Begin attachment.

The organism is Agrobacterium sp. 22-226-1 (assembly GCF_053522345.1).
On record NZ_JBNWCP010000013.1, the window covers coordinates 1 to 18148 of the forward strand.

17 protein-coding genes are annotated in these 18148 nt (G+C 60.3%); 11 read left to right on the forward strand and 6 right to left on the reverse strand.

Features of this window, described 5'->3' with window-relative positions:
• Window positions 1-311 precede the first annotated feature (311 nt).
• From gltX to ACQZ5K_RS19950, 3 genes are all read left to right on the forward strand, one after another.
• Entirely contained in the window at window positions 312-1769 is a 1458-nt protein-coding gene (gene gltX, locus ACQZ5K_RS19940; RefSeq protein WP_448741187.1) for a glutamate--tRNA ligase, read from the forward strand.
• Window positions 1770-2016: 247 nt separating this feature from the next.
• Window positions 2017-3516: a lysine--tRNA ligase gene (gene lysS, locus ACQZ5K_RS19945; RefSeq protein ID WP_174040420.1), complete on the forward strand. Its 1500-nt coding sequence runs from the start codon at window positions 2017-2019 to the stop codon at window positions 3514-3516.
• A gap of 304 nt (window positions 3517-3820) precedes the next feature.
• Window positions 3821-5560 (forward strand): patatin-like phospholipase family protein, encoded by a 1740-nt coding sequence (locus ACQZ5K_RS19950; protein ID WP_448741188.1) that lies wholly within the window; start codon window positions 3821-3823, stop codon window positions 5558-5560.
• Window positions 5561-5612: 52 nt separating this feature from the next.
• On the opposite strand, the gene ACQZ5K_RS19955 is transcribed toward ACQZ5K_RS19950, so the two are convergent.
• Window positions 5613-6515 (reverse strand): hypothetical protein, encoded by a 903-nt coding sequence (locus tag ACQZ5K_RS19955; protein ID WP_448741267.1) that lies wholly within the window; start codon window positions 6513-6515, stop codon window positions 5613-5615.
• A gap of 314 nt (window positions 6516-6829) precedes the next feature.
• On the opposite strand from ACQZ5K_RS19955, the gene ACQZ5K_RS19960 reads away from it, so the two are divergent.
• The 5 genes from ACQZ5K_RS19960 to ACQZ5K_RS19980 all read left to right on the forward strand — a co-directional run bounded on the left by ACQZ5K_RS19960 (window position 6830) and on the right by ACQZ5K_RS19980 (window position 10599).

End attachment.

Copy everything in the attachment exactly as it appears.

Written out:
The organism is Agrobacterium sp. 22-226-1 (assembly GCF_053522345.1).
On record NZ_JBNWCP010000013.1, the window covers coordinates 1 to 18148 of the forward strand.

17 protein-coding genes are annotated in these 18148 nt (G+C 60.3%); 11 read left to right on the forward strand and 6 right to left on the reverse strand.

Features of this window, described 5'->3' with window-relative positions:
• Window positions 1-311 precede the first annotated feature (311 nt).
• From gltX to ACQZ5K_RS19950, 3 genes are all read left to right on the forward strand, one after another.
• Entirely contained in the window at window positions 312-1769 is a 1458-nt protein-coding gene (gene gltX, locus ACQZ5K_RS19940; RefSeq protein WP_448741187.1) for a glutamate--tRNA ligase, read from the forward strand.
• Window positions 1770-2016: 247 nt separating this feature from the next.
• Window positions 2017-3516: a lysine--tRNA ligase gene (gene lysS, locus ACQZ5K_RS19945; RefSeq protein ID WP_174040420.1), complete on the forward strand. Its 1500-nt coding sequence runs from the start codon at window positions 2017-2019 to the stop codon at window positions 3514-3516.
• A gap of 304 nt (window positions 3517-3820) precedes the next feature.
• Window positions 3821-5560 (forward strand): patatin-like phospholipase family protein, encoded by a 1740-nt coding sequence (locus ACQZ5K_RS19950; protein ID WP_448741188.1) that lies wholly within the window; start codon window positions 3821-3823, stop codon window positions 5558-5560.
• Window positions 5561-5612: 52 nt separating this feature from the next.
• On the opposite strand, the gene ACQZ5K_RS19955 is transcribed toward ACQZ5K_RS19950, so the two are convergent.
• Window positions 5613-6515 (reverse strand): hypothetical protein, encoded by a 903-nt coding sequence (locus tag ACQZ5K_RS19955; protein ID WP_448741267.1) that lies wholly within the window; start codon window positions 6513-6515, stop codon window positions 5613-5615.
• A gap of 314 nt (window positions 6516-6829) precedes the next feature.
• On the opposite strand from ACQZ5K_RS19955, the gene ACQZ5K_RS19960 reads away from it, so the two are divergent.
• The 5 genes from ACQZ5K_RS19960 to ACQZ5K_RS19980 all read left to right on the forward strand — a co-directional run bounded on the left by ACQZ5K_RS19960 (window position 6830) and on the right by ACQZ5K_RS19980 (window position 10599).